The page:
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Peet's Coffee & Tea bows out of bidding for Diedrich Coffee

Peet's decision not to raise its offer leaves Green Mountain Coffee Roasters the apparent winner of the takeover battle. Green Mountain had offered $290 million for Diedrich.

December 08, 2009|By Jerry Hirsch
  • Diedrich Coffee once had nearly 400 coffeehouses, including this one in Irvine, but has completely left the retail coffee business and now concentrates on coffee roasting and distribution.
Diedrich Coffee once had nearly 400 coffeehouses, including this one in… (Al Schaben / Los Angeles…)

Green Mountain Coffee Roasters Inc. looks to have won a bidding war to buy Diedrich Coffee Inc., the Irvine coffee roaster.

Rival bidder Peet's Coffee & Tea Inc. said Monday that it would not raise its bid for Diedrich. That leaves Green Mountain's all-cash offer of $290 million, or $35 a share. Just a year ago, Diedrich shares sold for 30 cents.

Peet's started the bidding war last month with a $213-million stock and cash offer. It made its latest announcement after the stock market closed Monday.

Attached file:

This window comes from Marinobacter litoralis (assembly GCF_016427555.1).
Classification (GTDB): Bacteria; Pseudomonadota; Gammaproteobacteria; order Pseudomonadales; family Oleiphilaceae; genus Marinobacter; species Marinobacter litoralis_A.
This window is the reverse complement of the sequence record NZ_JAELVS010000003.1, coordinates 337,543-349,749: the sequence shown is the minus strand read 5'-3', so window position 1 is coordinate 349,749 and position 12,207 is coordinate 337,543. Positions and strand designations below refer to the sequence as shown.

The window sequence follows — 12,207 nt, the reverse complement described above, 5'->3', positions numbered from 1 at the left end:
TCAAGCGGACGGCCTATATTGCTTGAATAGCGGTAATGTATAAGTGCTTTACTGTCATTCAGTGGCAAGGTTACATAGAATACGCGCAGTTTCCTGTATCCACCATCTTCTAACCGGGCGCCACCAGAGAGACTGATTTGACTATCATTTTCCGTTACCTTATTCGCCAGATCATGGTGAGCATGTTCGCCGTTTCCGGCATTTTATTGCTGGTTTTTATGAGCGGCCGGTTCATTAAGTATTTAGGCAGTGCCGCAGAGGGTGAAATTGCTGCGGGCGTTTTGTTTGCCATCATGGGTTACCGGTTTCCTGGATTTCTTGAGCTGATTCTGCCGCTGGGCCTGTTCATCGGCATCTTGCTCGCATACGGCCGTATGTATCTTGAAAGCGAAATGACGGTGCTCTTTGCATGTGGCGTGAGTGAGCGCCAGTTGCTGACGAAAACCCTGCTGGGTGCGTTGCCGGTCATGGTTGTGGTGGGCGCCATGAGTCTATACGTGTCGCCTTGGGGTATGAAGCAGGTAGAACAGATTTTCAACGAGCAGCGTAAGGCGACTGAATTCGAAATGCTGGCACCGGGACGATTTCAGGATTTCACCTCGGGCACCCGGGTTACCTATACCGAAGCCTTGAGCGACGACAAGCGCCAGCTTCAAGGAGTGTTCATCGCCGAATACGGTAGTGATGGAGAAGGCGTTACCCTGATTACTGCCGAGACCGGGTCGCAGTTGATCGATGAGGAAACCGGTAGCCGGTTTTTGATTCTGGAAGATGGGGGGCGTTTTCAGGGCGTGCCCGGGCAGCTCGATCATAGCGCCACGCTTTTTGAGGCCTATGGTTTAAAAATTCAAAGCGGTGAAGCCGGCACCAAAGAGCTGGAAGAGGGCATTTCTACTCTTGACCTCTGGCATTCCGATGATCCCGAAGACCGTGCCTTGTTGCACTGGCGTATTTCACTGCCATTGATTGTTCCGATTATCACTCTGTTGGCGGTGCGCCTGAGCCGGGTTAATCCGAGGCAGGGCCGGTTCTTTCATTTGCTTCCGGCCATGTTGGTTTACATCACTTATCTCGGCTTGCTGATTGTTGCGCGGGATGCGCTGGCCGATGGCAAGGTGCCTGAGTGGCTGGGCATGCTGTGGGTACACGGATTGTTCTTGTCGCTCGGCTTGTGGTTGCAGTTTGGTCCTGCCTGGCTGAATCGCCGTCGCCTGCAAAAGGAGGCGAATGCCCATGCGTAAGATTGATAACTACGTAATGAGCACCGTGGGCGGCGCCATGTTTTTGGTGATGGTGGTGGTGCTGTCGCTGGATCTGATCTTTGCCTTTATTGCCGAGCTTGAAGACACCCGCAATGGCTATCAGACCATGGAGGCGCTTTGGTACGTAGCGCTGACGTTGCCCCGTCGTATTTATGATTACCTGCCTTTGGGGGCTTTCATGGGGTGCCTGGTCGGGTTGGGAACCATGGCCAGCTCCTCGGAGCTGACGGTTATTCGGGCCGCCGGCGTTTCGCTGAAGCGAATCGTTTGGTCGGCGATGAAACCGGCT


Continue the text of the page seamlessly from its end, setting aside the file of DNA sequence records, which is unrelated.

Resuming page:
Diedrich, has said it considers the Green Mountain offer a better deal but is not expected to comment on the bidding until before the stock market opens today. Diedrich shares fell $1.06 to $34.09 in after-hours trading.

The battle for Diedrich was essentially a fight for control of the Irvine company's license to make the single-use ground coffee pods that fit into the popular Keurig single-cup brewers sold in department stores and household goods suppliers such as Target and Bed, Bath & Beyond.

Green Mountain of Waterbury, Vt., owns the Keurig brewing system patent and has been buying the handful of roasters that hold licenses to make the "K-Cup" cartridges for Keurig-style coffee makers.

Coffee sold in such pods has a much higher profit margin than other coffee. Consumers pay $20 to $24 a pound for the single-serving coffee cartridges, about double what they pay for specialty coffee in the traditional bag form, according to Peet's.

Diedrich, a Southern California coffee company since the 1970s, is one of the last two license holders that have not been acquired by Green Mountain. The other is Van Houtte of Montreal.

Peet's, the Emeryville, Calif., roaster with a large chain of coffeehouses, wanted Diedrich's license to make the cartridges, believing it would provide an entry into the home and office single-cup brewing market.

Peet's had until 5 p.m. Monday to raise its bid but decided not to go another round.

jerry.hirsch@latimes.com

twitter.com/LATimesJerry

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